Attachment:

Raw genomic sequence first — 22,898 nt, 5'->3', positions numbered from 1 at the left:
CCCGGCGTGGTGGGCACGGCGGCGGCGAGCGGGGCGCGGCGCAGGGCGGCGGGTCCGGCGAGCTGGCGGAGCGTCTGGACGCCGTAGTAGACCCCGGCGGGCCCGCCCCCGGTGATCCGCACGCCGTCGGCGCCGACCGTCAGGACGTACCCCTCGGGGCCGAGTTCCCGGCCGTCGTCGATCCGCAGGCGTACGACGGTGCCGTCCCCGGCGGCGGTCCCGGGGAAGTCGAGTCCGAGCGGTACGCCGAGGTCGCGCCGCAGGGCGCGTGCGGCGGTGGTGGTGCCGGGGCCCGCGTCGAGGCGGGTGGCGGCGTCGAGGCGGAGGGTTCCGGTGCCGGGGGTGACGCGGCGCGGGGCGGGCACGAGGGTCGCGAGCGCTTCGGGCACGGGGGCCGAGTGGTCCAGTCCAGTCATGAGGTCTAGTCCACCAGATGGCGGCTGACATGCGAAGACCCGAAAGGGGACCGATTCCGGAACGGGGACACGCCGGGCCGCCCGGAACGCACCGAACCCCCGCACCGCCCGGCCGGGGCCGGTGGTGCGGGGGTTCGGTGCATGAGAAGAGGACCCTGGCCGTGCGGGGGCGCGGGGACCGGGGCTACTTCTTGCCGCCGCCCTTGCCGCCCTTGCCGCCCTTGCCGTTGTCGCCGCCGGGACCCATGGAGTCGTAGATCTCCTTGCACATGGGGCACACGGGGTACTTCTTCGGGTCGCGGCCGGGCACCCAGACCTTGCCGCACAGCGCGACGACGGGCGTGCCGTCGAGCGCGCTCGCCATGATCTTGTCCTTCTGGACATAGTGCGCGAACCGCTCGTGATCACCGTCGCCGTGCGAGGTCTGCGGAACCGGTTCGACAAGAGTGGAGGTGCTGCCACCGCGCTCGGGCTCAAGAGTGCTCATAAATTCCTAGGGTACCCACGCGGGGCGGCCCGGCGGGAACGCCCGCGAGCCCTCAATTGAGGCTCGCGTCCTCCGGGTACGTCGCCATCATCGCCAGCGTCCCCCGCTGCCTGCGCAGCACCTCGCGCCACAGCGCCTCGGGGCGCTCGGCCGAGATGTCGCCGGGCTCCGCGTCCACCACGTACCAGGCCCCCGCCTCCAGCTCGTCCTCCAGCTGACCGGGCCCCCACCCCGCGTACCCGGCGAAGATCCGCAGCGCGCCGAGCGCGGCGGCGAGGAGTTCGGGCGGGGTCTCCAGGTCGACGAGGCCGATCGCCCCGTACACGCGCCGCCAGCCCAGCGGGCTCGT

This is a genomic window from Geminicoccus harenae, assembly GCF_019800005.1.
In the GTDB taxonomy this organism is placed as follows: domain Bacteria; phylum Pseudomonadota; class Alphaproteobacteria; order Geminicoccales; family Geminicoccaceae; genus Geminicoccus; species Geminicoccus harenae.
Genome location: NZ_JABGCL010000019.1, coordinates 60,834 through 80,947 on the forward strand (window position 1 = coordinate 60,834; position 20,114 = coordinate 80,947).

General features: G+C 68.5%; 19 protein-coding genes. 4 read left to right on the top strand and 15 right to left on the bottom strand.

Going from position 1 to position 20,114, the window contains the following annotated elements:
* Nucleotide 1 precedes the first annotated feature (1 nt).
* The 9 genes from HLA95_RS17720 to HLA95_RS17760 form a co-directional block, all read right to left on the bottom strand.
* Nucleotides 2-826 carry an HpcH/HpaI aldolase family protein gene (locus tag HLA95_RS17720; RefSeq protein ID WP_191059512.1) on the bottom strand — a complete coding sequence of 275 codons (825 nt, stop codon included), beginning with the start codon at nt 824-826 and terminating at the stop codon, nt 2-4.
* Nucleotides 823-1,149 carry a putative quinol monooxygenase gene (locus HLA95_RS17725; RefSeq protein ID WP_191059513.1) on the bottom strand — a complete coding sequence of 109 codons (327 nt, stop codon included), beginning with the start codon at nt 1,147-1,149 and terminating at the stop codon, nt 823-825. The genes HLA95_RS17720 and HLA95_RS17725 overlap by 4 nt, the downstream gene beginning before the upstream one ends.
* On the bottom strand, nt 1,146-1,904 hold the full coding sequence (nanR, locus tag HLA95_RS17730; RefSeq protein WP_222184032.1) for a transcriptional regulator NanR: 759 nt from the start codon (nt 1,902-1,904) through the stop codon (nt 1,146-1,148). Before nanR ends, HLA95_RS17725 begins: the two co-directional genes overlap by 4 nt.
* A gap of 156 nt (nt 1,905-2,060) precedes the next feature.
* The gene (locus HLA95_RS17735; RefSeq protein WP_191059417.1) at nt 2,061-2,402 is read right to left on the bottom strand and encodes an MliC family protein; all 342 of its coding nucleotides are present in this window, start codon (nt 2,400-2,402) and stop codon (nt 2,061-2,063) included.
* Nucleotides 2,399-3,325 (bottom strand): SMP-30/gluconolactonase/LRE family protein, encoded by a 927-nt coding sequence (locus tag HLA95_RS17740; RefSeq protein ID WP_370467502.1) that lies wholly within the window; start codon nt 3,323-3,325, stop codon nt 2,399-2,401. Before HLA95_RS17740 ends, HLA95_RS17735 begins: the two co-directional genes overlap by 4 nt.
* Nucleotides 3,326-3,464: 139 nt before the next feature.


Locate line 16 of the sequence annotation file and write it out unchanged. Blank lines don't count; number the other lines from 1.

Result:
* Nucleotides 3,326-3,464: 139 nt before the next feature.